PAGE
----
Author Topic: Oldsmobile (Updated)  (Read 7986 times)


  • Hero Member
  • *****
  • Posts: 5887
  • Karma: -664
    • Carnage Racing
Oldsmobile (Updated)
« on: March 22, 2011, 11:53:47 AM »
It may come as a complete shock to most of you, but I kinda like Oldsmobile a little bit.

Part of it stems from home town pride, Olds is one of the few things my city can be proud of. Another part of it is that they were just good cars, and Oldsmobile pioneered MANY things that are commonplace in all cars today.

It was sad to see Oldsmobile die the way it did, a company that had such a legacy in the automotive world was completely raped of its former self. It was almost like casting a celebrity with severe alzheimers in a movie, they have no idea who they are or what they're doing anymore, but someone thought they could make some money off a popular name.

Ransom E. Olds started Oldsmobile in 1897, and the company was procured by General Motors in 1908.

Henry Ford is often credited with thinking up the assembly line, but the 1901-1904 Olds Curved Dash was the first mass-produced vehicle made from the first automotive assembly line. Olds built 425 cars in 1901, making the company the first high-volume gas powered automobile maker in the world.

1901 Curved Dash

1937 marked another pioneer effort for Oldsmobile by introducing a four-speed semi-automatic transmission called the "Automatic Safety Transmission". Although it was actually designed by Buick, it was not available in Buick vehicles until 1938. This transmission featured a conventional clutch pedal, which the driver pressed before selecting either "low" or "high" range. In "low," the car shifted between first and second gears. In "high," the car shifted between first, third and fourth gears.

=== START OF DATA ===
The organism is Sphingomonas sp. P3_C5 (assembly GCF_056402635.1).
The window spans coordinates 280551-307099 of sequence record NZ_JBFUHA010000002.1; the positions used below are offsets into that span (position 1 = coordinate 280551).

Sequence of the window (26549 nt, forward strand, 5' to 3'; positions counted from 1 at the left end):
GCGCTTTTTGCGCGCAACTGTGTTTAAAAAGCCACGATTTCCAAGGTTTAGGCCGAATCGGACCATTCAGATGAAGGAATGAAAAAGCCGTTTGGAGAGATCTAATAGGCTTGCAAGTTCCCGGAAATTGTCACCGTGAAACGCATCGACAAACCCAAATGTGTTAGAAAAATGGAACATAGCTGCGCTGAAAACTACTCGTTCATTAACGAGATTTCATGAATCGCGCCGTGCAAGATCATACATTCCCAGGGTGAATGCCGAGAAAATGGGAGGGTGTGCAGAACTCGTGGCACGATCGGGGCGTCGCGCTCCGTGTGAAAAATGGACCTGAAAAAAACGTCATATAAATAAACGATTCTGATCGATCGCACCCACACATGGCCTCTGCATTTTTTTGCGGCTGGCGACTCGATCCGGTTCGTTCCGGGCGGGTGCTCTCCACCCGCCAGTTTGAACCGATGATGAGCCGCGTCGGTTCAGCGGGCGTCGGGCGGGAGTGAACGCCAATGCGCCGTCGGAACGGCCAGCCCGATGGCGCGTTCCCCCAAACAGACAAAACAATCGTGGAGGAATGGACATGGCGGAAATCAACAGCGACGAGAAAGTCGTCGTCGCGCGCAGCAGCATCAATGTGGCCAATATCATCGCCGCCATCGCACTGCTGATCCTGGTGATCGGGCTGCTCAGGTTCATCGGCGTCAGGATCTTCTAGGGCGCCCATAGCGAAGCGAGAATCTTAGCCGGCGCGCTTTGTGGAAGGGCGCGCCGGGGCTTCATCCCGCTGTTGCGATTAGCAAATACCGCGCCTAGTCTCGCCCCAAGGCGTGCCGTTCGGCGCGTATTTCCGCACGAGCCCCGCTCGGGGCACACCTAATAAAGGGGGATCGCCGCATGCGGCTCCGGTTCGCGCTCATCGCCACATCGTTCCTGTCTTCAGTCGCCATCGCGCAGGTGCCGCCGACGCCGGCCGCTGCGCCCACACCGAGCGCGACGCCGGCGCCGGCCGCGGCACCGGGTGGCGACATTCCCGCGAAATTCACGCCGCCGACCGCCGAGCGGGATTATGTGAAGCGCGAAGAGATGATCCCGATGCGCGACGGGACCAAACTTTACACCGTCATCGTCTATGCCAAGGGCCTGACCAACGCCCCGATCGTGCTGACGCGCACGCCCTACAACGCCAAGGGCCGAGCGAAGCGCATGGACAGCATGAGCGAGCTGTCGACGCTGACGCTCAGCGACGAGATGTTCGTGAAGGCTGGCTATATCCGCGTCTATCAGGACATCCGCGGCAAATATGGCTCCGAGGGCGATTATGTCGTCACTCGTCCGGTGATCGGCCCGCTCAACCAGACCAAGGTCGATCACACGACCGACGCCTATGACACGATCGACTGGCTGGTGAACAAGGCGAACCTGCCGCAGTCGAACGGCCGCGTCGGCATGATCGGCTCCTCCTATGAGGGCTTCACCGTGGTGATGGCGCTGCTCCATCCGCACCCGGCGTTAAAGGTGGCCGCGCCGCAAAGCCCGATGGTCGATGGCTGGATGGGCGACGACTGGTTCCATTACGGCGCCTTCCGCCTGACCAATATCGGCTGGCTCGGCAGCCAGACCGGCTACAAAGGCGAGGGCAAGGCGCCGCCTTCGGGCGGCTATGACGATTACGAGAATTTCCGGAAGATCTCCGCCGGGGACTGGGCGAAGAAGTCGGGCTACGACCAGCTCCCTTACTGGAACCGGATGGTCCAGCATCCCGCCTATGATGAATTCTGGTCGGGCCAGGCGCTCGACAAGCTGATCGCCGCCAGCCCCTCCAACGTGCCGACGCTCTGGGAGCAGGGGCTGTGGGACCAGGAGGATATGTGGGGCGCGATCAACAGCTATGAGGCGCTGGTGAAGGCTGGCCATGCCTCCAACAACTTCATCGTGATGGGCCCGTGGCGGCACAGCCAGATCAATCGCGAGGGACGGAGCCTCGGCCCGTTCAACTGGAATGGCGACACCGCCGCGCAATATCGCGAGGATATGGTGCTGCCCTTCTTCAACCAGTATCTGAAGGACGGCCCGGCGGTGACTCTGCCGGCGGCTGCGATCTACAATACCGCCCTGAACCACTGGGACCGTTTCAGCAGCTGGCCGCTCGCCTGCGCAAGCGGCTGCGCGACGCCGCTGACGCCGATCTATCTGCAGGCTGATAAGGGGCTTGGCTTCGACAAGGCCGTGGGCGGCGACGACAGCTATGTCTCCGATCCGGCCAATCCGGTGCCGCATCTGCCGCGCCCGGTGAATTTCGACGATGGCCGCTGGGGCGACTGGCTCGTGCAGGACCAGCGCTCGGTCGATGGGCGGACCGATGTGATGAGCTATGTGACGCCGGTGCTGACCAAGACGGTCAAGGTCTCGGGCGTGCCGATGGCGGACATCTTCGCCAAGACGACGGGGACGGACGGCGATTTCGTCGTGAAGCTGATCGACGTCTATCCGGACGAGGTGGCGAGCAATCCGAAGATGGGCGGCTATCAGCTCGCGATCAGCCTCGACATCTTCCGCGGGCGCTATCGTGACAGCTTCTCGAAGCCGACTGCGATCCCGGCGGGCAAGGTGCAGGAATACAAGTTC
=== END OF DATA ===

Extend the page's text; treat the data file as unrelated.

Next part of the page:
Oldsmobile also pioneered the first fully-automatic transmission in 1940. Oldsmobile began producing military equipment for the war effort in 1942, and resumed production of its automobiles in October of 1945.

In 1949, Oldsmobile yet again created a new industry standard in their creation of the "Rocket V8", which featured overhead valves as opposed to the flathead design that was commonplace during that time. The engine performed significantly better than any other engine in the market, and was extremely popular with hot rodders. Oldsmobiles equipped with the Rocket were considered the fastest cars available.

The 1950's saw styling changes inspired by their growing performance legacy. The cars became more aggressive looking, but a design epiphany by Chrysler's Virgil Exner called "forward look design" which featured lower roof lines, longer hoods and trunk lids and an overall sleeker profile stole Oldsmobile's front-runner status. The '58 Olds was considered the companies only low point in the 50's, partially as a result of post-war recession, and partially due to the fact that the design was a half-hearted attempt at cashing in on Chrysler's new design innovation. 1959 saw a complete redesign for Olds vehicles.




The 1960's saw more pioneer efforts by Oldsmobile.

In 1962, Oldsmobile introduced the first production turbocharged motor known as the Turbo Jetfire.

In 1966, Olds introduced the first production front-wheel-drive vehicle with the Toronado.

In 1964, Olds responded to the Pontiac Tempest-GTO with the 4-4-2 option for the F-85 Cutlass. 4-4-2 is often mistaken as the motor size. It originally stood for 4-barrel carb, 4-speed on the floor, and dual exhaust. The meaning of the number designation has changed with various models.

The 4-4-2 became a beloved muscle car through the 60's and up until 1972. The 1973 model was neutered, thanks to the oil crisis, and the performance of the 4-4-2 quickly began dying off, along with the rest of the muscle cars of that era.






...and we won't even speak of the 1990 "4-4-2".